The Lincolnshire Coast Light Railway has announced that a special cake has been made to be fed into Jurassic’s firebox when they celebrate their 10th anniversary this July.
The cake will be placed into the firebox on Saturday, 13th July 2019, by the Mayor of Skegness, Cllr Mark Dannatt, accompanied by The Jolly Fisherman (just after 11.00 am).
The cake is actually an old railway sleeper and has been decorated by 18-year-old Horncastle student Millie Waby, who enjoys baking and icing cakes, however, they aren’t normally made from old wood!
The steam locomotive will be decorated with a special anniversary headboard made by traditional sign-writer Tim Fry.
Giant versions of the traditional Edmondson card train tickets have been produced by Harris Cards of Partney, and other guests and passengers travelling during the anniversary year will be issued with normal-size versions – printed by the West Somerset Railway’s ticket department at Minehead, sure to become collectors’ items.
Children, born on Sunday 3rd May 2009 will be able to travel free of charge on 13th July (accompanied by a responsible adult and with their proof of their date of birth).
Holders of an original ticket for travel that day will also be travel to free of charge, as will holders of an original ticket from 1960 to 1985 when the line operated from a bus terminus in Humberston to the local beach and the Fitties holiday camp.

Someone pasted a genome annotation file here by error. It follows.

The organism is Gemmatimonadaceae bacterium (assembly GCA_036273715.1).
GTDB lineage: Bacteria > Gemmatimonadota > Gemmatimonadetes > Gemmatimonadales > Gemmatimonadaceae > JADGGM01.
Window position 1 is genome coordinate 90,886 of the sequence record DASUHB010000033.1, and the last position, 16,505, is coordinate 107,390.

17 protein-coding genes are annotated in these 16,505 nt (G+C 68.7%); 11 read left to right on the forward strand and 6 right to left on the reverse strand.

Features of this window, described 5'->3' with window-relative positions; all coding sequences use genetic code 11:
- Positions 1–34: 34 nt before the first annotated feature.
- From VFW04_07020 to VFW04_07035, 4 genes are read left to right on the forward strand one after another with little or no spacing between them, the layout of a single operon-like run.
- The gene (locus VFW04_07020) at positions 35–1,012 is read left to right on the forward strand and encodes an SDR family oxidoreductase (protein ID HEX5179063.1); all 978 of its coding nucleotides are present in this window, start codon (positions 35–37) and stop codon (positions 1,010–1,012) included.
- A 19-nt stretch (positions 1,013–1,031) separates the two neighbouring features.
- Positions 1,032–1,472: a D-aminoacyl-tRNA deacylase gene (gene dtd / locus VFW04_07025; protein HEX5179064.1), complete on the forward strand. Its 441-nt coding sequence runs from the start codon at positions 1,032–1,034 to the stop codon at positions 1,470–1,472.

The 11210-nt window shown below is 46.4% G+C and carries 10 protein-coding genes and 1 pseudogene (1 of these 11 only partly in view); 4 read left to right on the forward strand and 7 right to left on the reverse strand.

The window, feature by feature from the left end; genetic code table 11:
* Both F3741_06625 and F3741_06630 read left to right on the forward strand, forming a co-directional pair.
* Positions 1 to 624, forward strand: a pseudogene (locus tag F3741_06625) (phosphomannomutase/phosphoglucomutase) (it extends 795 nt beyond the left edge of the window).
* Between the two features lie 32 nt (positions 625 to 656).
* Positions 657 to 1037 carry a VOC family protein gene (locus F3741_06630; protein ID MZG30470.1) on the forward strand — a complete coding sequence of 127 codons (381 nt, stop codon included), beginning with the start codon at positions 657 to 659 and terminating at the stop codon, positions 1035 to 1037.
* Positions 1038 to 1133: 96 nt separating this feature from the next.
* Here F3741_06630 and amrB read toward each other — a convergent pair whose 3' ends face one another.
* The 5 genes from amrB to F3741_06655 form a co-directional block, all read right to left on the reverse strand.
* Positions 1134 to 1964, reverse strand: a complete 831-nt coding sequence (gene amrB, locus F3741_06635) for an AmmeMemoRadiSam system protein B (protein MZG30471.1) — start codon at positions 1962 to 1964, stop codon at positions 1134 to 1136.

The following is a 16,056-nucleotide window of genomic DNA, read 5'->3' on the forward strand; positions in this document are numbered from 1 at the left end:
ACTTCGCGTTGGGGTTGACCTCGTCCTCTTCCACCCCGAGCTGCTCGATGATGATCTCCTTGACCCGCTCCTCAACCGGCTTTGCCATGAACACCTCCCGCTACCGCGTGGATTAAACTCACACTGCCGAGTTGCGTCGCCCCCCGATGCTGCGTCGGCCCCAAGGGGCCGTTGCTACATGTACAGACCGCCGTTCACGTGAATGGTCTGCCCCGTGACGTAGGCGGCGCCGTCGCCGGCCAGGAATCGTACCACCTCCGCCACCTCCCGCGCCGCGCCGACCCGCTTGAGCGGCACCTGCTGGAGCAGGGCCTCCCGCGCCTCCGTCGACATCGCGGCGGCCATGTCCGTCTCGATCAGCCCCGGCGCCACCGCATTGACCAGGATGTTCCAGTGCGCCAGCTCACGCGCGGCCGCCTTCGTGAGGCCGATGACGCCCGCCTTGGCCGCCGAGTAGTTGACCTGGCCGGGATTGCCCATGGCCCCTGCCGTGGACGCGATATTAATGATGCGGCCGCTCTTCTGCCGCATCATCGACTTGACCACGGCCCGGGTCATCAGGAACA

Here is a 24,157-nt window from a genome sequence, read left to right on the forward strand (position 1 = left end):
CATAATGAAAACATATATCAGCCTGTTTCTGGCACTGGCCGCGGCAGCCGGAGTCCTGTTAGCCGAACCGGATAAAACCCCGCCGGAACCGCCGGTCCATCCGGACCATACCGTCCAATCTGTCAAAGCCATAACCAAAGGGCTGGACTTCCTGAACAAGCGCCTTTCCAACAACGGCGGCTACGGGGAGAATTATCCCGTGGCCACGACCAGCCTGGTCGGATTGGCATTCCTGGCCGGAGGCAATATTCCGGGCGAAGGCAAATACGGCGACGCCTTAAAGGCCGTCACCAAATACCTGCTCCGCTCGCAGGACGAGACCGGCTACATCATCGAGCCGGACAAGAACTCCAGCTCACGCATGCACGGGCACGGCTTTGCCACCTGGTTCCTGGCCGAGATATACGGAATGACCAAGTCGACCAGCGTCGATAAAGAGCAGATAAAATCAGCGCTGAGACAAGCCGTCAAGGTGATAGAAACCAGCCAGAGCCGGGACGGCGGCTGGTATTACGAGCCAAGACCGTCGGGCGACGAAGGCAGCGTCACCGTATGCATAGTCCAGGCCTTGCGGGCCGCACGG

At the reopening, the Chairman of the LCLR’s Historic Vehicles Trust, Richard Shepherd, said:
“The original LCLR was a wonderfully quirky, eccentric little railway which had a unique character loved by many. After closure in 1985, none of us dared believe that one day we could operate it again. Now, thanks to the dedication of all those who have worked so hard for its revival, the Lincolnshire Coast Light Railway will run again”.
The Railway’s spokesman, John Chappell, said:
“It is extraordinary what has been achieved since May 2009. Who would have thought that we would welcome a member of the Royal Family to the railway? Who would have dared to think that Jurassic would steam again with the help of a Lottery grant or that the rusting remains of one of the old wartime wagons from 1917 – the only survivor from those built in Lincoln by Clayton & Shuttleworth — would be transformed into a disabled access carriage?
“The whole railway has been rebuilt and extended and its historical significance is now widely appreciated – and at just £1 for a return journey, it means families can enjoy the thrill of a ride on a true heritage railway”.